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    Parish Libraries and their Readers in Early Modern England, 1558-1709

    Purdy, Jessica Grace (2021) Parish Libraries and their Readers in Early Modern England, 1558-1709. Doctoral thesis (PhD), Manchester Metropolitan University.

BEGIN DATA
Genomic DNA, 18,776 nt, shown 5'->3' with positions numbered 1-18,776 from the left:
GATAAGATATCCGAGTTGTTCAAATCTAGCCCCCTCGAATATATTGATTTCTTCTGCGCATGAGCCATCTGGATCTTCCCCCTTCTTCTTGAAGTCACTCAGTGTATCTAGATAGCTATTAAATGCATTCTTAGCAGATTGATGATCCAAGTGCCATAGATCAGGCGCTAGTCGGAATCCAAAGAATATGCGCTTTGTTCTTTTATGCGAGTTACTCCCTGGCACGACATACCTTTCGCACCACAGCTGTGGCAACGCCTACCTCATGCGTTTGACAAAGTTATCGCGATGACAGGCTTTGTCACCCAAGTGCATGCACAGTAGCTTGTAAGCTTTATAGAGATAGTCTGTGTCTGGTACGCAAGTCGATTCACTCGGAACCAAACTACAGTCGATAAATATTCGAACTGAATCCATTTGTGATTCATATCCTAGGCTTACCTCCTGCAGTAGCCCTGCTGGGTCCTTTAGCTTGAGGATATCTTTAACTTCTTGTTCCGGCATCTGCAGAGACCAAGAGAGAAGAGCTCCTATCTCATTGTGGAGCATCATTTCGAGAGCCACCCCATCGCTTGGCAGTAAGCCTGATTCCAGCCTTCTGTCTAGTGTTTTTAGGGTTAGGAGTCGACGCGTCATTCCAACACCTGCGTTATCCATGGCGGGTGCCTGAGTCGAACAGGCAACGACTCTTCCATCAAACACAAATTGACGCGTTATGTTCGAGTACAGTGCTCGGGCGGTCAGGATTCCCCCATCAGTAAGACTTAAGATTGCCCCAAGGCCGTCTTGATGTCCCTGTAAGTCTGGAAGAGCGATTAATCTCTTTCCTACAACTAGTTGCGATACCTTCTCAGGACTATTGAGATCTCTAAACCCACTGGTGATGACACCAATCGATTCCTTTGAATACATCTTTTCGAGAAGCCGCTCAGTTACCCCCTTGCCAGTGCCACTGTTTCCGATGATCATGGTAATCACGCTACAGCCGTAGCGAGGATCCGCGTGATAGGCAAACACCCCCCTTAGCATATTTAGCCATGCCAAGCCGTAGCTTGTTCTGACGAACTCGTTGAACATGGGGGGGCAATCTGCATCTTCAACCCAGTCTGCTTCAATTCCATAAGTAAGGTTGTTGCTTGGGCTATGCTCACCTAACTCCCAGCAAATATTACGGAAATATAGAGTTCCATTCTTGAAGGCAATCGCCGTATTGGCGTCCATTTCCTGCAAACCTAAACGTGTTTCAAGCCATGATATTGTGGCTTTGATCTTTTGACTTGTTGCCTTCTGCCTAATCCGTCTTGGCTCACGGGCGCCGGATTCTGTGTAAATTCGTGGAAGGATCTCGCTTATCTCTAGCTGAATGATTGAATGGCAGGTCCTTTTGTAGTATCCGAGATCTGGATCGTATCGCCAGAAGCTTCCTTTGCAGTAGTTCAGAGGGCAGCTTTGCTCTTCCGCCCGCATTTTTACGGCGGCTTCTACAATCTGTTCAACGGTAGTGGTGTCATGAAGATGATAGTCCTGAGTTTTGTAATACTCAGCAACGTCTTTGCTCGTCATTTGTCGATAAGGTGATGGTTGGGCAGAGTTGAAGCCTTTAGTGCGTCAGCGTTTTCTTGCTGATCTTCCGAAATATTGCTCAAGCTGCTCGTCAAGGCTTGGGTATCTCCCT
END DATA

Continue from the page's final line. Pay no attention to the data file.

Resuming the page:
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    This thesis explores the foundation and use of post-Reformation parish libraries in early modern England from the accession of Elizabeth I in 1558 to the passing of the Parochial Libraries Act by Parliament in 1709. This work examines the circumstances of foundation for four early modern parish libraries established in England: the Francis Trigge Chained Library in Grantham, Lincolnshire (1598); Ripon Minster parish library in Yorkshire (1624); the Gorton Chest parish library in Manchester, Lancashire (1653); and Wimborne Minster Chained Library in Dorset (1686). It demonstrates that post-Reformation parish libraries in England brought together collections of religious and secular books for the purpose of educating their clerical and lay readers, and that they developed from and built on the collections of service books and liturgical texts housed in pre-Reformation parish churches. A small percentage of libraries also included works printed on the Continent, demonstrating the success of the international and domestic English trade networks. The number of parish library foundations in England increased gradually for much of the period until the last quarter of the seventeenth century, when there was an exponential increase in the number of repositories as a result of co-ordinated efforts to improve religious educational provision in England’s rural localities. This research demonstrates that the topical interests of early modern Protestant readers of parish library books remained relatively unchanged throughout the period between 1558 and 1709. They remained focussed on four key themes. The first area of interest for early modern readers was authors’ anti-Catholic sentiments, which centred on the changes, errors and corruptions of the Catholic Church. The second topic that interested readers was the importance of Scripture as the Word of God and everything necessary for faith, whilst the third pattern of focus was the interlinked concepts of sin, repentance and salvation. The fourth and final topic that particularly interested readers was instructions pertaining to a godly life and good death, in order to achieve everlasting life. This work provides scholars with an insight into the provision and reception of religious education at a parish level by people and in areas of early modern England that are otherwise commonly overlooked. In order to do so, this research uses a combination of sources including wills, inventories, purchase invoices, churchwardens’ account books, probate records and library catalogues to examine how early modern parish libraries were established and maintained for continued use in England in the period between 1558 and 1709.

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